Honey Royale peaches are a yellow-fleshed nectarine variety that have a high sweetness & low acidity, so I recommend bottled lemon juice because it has a more even tartness. If you’re using a nectarine with a higher acidity, then you can up the sugar a bit.

The second BONUS recipe was a suggestion by my mother. She found a recipe for peach salsa & asked me to make some for her before I even got the second shipment of fruit. So once the box arrived, I knew I definitely had to do it! Besides being an opportunity to put up some of this beautiful fruit, it was another opportunity to use the fresh herbs in my backyard before the fall sets in. I combined a few recipes to make one that utilized what I had on hand & the kind of salsa I wanted to make. Feel free to substitute any color Bell pepper, a different kind of onion or another kind of chili pepper in place of the jalapeño. Make it to taste. It doesn’t have to be canned, either, if you don’t want to. Just chill it in the fridge until you want to eat it!

Easy peach salsa made with peaches, jalapeño, orange Bell pepper, fresh cilantro & red onion.

It only uses a few peaches, so it’s very small batch. Because of that, I used my new Weck jars, which are European & made in different sizes than most jars here, so my jar amounts will differ than yours (if you’re using Ball or Kerr jars, which you most likely are). In ounces, this recipe totaled about 31-32. It will vary depending on the size of your Bell pepper, etc. but that’s a rough estimate.



  • 2 cups chopped Sweet Dream peaches (peeled)
  • 1 orange Bell pepper, chopped (seeds removed)
  • 1/4 cup diced red onion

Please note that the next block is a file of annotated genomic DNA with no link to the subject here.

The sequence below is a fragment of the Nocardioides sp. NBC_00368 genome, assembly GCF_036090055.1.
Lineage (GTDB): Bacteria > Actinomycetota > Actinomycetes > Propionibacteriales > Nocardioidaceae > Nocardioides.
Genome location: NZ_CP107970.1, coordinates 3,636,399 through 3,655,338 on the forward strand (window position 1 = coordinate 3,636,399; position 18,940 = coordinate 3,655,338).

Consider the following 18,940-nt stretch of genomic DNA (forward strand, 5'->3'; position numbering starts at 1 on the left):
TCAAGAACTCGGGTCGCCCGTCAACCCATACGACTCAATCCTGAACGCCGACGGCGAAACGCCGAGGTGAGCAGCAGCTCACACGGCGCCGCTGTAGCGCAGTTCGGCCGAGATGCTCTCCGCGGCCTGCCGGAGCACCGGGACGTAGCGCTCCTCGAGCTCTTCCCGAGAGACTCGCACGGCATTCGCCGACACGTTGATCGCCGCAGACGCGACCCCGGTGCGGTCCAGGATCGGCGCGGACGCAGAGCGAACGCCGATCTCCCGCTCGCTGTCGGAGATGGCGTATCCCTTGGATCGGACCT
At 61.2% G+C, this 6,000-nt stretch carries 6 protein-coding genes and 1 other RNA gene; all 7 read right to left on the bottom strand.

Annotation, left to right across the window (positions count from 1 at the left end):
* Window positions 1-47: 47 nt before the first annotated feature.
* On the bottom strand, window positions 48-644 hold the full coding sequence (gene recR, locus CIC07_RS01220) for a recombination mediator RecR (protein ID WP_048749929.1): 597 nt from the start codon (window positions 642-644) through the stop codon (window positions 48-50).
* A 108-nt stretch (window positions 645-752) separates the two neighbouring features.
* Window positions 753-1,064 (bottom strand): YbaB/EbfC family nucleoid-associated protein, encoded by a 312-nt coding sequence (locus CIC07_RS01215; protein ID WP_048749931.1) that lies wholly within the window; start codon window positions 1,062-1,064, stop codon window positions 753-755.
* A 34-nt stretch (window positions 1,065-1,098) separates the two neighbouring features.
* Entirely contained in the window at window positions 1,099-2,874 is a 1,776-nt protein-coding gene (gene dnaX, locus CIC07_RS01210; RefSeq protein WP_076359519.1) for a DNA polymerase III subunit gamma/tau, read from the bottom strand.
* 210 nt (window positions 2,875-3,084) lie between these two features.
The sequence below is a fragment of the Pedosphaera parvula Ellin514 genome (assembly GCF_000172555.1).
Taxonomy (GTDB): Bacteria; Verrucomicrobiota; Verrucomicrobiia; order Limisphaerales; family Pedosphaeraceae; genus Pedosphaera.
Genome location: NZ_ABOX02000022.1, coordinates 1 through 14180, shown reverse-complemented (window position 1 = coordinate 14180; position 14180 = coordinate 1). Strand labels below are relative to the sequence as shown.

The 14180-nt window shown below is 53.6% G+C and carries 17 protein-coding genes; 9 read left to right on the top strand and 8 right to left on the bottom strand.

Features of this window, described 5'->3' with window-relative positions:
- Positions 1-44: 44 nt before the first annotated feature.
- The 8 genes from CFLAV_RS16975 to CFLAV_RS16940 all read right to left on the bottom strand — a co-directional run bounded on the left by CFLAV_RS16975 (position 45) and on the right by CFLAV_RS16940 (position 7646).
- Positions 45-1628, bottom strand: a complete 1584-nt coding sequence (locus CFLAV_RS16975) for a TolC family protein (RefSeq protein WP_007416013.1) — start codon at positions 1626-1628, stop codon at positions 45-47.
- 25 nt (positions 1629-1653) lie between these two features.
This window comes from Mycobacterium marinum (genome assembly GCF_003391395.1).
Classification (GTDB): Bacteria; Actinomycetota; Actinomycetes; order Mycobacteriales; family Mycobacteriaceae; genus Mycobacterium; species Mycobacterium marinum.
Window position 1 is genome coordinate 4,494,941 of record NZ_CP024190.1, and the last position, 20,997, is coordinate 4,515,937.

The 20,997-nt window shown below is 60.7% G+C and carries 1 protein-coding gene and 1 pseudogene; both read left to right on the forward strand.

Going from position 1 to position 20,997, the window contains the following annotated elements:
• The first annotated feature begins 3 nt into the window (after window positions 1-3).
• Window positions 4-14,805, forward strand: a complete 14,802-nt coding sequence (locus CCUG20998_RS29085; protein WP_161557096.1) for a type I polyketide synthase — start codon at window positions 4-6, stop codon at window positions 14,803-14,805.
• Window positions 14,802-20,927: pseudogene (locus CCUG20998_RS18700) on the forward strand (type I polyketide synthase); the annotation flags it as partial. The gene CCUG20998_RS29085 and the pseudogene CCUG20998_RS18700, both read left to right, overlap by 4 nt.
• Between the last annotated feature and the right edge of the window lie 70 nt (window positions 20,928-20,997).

• pinch of salt
  • 1 jalapeño pepper, diced (seeds removed)
  • 2 small garlic cloves, minced
  • 1 teaspoon finely grated lime zest
  • 1 1/2 teaspoons fresh lime juice
  • 1/4 cup fresh cilantro, torn apart
  • 1/4 cup white vinegar (5%)
  • 1 1/4 cups white sugar


  1. Sterilize your jars & lids. Keep the lids in a bowl of hot water (like I said above, I used Weck jars, so this is one step I didn’t do). Set aside.
  2. Combine the peaches, peppers, onion, lime juice, garlic, salt & vinegar. Stir together & add sugar. Bring to a boil. Boil for one minute, stirring constantly.
  3. Remove from the heat & stir in the lime zest & cilantro. Stir for a while, until everything is thoroughly mixed.
  4. Pour or ladle salsa into jars, leaving 1/4″ headspace. Place lids & bands (or place rubber gaskets, lid & clamps in my case) & process in a water bath for 15 minutes. Remove from the water bath, wait 12 hours, & check for seal. If not sealed, use immediately.

I said it before, it’s easy to come up with great recipes or make awesome things when you have fantastic supplies. Just like the Honey Royale nectarines, these Sweet Dream peaches did not disappoint! Thank you all again. They’re on the sub-acid sweeter side, so I used more vinegar in this salsa than I would if they were another, less sweet variety. Keep that in mind! Also, you can definitely test a little of the salsa before putting it in the jars, just to make sure it’s okay. If it’s too sweet, add a bit more vinegar or lime juice; if it’s too tart, add a bit more sugar. But always add these things by the 1/4 or 1/2 teaspoon… better to go slow & be safe than ruin an entire batch.

Washington State Sweet Dream peaches.

If you’ve never canned with Weck jars before, and you’re an experienced canner (or even a moderately experienced one), you have to try them. They’re a dream! Don’t get me wrong: I love Ball jars. I collect vintage ones, & I’ll never stray from them. But Weck jars are a totally different animal. I think it’s good to try new things in the kitchen; and experimenting with different ways to preserve & different materials is a good thing. They’re a bit more expensive than Ball jars… okay, a lot more expensive. But mine were gifts. If you manage to squeak out some extra bucks to spend on them or you decide to splurge, use this guide to help you start canning with them.

And finally… if you’ve got excess stone fruit lying around and you need more ideas for using it all up, here are a few ideas for you (from both me & other places on the web):

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  1. Eileen

    I certainly did not know that nectarine skin has pectin! Now I’m even more excited to get some nectarine jam done before the summer produce is completely gone. 🙂

  2. Marilla

    I didn’t know either until fairly recently! Its good to know when you’ve got super ripe nectarines that won’t hold up well to peeling. Just toss ’em right in skins & all!